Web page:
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Discount Dental Plans

A discount dental plan is a program that allows anyone to go to a board-certified dentist in their own neighborhood and pay a reduced rate (usually half) for any work they need done. Discount dental services are fortunately available to everyone. You don't have to be part of a company or a group.There are literally thousands of dentists in the tri-state area that are willing to offer significant discounts on all services, including braces.These discounts can go as high as 60%. Coverage in these programs begin immediately without any kind of pre-existing condition clause and they have no annual maximum.Editor's Note: This exact program is also available in Health Discounts. To find out more about either plan call Mark Heller toll free at 888-866-8451.Author: Mark Heller 

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A Daily Walk May Lower Risk of Dementia and Lead to a Alzheimer's Cure!

Recent research has found important connections between cardiovascular wellness and brain health. So important are these links that the Center for Disease Control and the National Alzheimer's Association has launched Maintain Your Brain initiatives. A daily walk can benefit both physical and mental health for all ages and provide powerful benefits for your brain according to the 2005 Sept 22/29 issue of JAMA, the Journal of American Medical Association. The article notes that older adults who walk the most have lower risk of dementia and intellectual decline.We all know the obvious benefits of exercise but knowing the statistics of what happens to your body if you are not active may be motivating, because every system of the body is affected, according to the Journal of Neuroscience, Sept. 2005. Immobility affects strength, which decreases 10-20% per week of immobility. Meanwhile muscle strength decreases 15% per decade from age 50-70 and at a rate of 30% after the age of 70. Bone density - of particular concern for women - can decrease 1-2% for every week of immobility. Cardiovascular resting heart rate increases 1 beat for every 2 days of immobility. The respiratory system is affected with mechanical restriction of breathing, building up mucus secretions. A general lack of flexibility causes muscle contractures. And skin is affected with decreased immobility causing edema or fluid retention and general breakdown of the skin. Knowing this, it's time to get up off the couch!Exercise derives its meaning from a Latin root meaning to maintain, to keep, to ward off. In order for exercise to be successful, according to medical professionals, exercise should be planned, structured and repetitive to improve or maintain physical fitness - even a simple walk 30 minutes a day will be helpful.Every year there are a multitude of walking events that offer walk opportunities to raise awareness of health issues and provide fun ways to stretch your walking goals. Examples include the Alzheimer's Memory Walk, see www.alz.org/memory walk, or for a bigger challenge check out the breast cancer 3 day walk at www.the3day.org. Beginners should review www.thewalkingsite.com, which offers advice on how to begin a walking program. The journey of a thousand miles begins with a single step start now.Editor's Note: This information was submitted by Emma Justice, MSA, Marketing Director at Senior Care & Activities Center Adult Day Care. She can be reached at 973-783-5589.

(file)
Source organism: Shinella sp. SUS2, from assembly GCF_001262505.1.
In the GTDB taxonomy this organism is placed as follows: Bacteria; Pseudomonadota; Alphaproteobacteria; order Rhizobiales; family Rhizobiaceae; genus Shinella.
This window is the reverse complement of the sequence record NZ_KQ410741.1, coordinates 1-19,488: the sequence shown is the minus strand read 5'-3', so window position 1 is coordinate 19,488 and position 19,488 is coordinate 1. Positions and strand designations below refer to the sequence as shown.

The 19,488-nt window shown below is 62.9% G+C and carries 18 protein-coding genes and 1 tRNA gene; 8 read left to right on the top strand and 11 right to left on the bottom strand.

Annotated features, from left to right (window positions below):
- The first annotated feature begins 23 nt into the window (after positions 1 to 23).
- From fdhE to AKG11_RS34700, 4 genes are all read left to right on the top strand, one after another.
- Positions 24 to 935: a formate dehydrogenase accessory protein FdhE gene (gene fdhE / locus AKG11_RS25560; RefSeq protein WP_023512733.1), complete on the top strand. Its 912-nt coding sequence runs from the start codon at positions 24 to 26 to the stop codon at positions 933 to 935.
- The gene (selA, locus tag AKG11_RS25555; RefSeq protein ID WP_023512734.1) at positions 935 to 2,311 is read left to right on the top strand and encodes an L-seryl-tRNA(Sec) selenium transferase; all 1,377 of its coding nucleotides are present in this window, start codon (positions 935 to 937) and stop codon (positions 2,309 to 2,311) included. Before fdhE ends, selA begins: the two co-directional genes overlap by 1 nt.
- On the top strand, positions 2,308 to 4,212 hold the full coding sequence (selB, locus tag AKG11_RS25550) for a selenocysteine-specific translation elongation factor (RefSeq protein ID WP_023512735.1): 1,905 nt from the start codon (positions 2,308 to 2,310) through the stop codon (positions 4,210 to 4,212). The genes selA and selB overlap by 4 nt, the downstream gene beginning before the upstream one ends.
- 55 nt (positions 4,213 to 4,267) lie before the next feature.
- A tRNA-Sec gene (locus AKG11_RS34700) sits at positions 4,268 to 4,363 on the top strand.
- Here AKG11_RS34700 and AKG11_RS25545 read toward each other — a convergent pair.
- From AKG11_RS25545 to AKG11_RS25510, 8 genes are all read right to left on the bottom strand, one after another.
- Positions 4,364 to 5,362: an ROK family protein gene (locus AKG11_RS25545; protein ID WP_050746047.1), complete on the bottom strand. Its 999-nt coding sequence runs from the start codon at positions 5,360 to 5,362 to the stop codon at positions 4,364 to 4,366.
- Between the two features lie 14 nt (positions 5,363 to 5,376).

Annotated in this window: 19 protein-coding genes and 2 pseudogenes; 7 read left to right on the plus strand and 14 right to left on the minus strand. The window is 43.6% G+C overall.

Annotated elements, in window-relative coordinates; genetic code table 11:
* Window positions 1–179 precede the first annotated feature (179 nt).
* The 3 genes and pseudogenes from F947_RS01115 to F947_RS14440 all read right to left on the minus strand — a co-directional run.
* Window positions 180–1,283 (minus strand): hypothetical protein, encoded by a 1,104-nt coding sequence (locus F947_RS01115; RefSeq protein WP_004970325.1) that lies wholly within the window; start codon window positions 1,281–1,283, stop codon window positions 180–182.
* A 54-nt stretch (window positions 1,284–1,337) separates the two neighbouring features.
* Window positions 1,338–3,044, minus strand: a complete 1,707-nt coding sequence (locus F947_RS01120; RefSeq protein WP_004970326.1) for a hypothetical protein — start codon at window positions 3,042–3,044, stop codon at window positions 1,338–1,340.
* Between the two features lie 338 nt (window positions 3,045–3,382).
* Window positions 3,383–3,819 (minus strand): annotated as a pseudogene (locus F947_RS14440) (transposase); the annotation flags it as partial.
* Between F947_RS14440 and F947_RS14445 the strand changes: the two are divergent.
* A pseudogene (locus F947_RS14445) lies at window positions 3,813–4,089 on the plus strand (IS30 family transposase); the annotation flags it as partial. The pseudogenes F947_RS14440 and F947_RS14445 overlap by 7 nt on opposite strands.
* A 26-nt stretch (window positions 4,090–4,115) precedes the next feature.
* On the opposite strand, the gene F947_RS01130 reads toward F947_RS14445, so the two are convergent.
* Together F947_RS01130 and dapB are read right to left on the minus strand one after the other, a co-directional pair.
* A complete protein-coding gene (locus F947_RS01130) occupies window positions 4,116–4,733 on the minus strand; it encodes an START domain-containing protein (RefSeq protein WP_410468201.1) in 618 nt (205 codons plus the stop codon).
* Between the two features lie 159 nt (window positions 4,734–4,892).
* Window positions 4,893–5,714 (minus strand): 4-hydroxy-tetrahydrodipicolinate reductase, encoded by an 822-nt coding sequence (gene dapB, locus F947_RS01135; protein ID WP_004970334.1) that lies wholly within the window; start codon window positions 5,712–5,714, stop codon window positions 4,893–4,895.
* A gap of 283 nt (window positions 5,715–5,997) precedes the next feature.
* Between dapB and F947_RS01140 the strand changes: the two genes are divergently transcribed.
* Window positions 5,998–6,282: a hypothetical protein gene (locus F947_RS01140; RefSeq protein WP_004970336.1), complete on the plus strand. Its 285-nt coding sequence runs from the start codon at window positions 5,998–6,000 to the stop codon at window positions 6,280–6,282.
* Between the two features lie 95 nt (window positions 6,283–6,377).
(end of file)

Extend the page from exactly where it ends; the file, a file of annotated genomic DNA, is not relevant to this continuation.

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How to Select a Subacute Rehabilitation Facility

How to Select a Subacute Rehabilitation FacilityA Subacute Rehabilitation Facility (SAR) provides short term nursing and rehabilitation care to assist you or your loved one, to recuperating from a hospitalization and returning to their previous lifestyle. The SAR provides a high level of supervision and patient interaction, which will assist in attaining or maintaining the highest level of physical, social and emotional well-being. After a hospitalization, your doctor may recommend or you may request a transfer to a Subacute Rehabilitation Facility. Planning Rehabilitation for RecoveryChoosing a Subacute Rehabilitation Facility can be planned ahead of time when you or a loved one are facing an elective operation such as a Joint Replacement, Heart Surgery, or Abdominal Surgery or while your loved one is unexpectedly hospitalized and a discharge is anticipated.. Subacute Rehab after an unexpected hospitalization assists someone in a weakened state to be provided with a plan of care to assist an individual to recuperate prior to returning to their previous lifestyle. Planning a visit to Subacute Facilities is important to allow you to evaluate all discharge options and to make a fully informed decision. Checklist of Concerns prior to Choosing a Subacute Rehabilitation: Tour and observe the facility to for cleanliness and a pleasant environment Is the facility Accreditated by The Joint Commission Can my primary care physician remain in charge of my care? Is physical, occupational and speech therapy provided by in house staff seven days a week? Is a physician specializing in Rehabilitation Medicine involved in the care and treatment planning? Do residents and families participate in developing the plan of care? Is there a dining area available that is attractive and inviting with dietary choices to meet my needs? Are consulting physicians on staff such as podiatrists, dentists, surgeons, psychiatrist and orthopedists? Does the facility provide outpatient rehabilitation therapy so I can continue with the same therapist? Are the rooms spacious, attractive and comfortable? Is there private space for visiting? Is the staff attentive, courteous and positive to residents and visitors? Is there an Activities Program?Making Your Decision Once you are comfortable with the Subacute Rehabilitation Facilities which you have simply asked your physician and or social worker at the hospital about your decision to transfer to that facility. The choice is yours and it is important you are part of the decision whether it is for yourself or a loved one.Editors Note: This article was provided by Paul Jendrek, M.D., Fellow of the American Academy of Physical Medicine and Rehabilitation. Dr. Jendrek is currently an attending at the Regent Care Center, Polify Road, Hackensack, New Jersey.He has been in practice 20 years. Dr. Jendrick trained at Rusk Institute for Rehabilitation NYU Medical Center and now sub-specializing in Subacute Rehabilitation since 2003. He can be reached at 201-646-1166.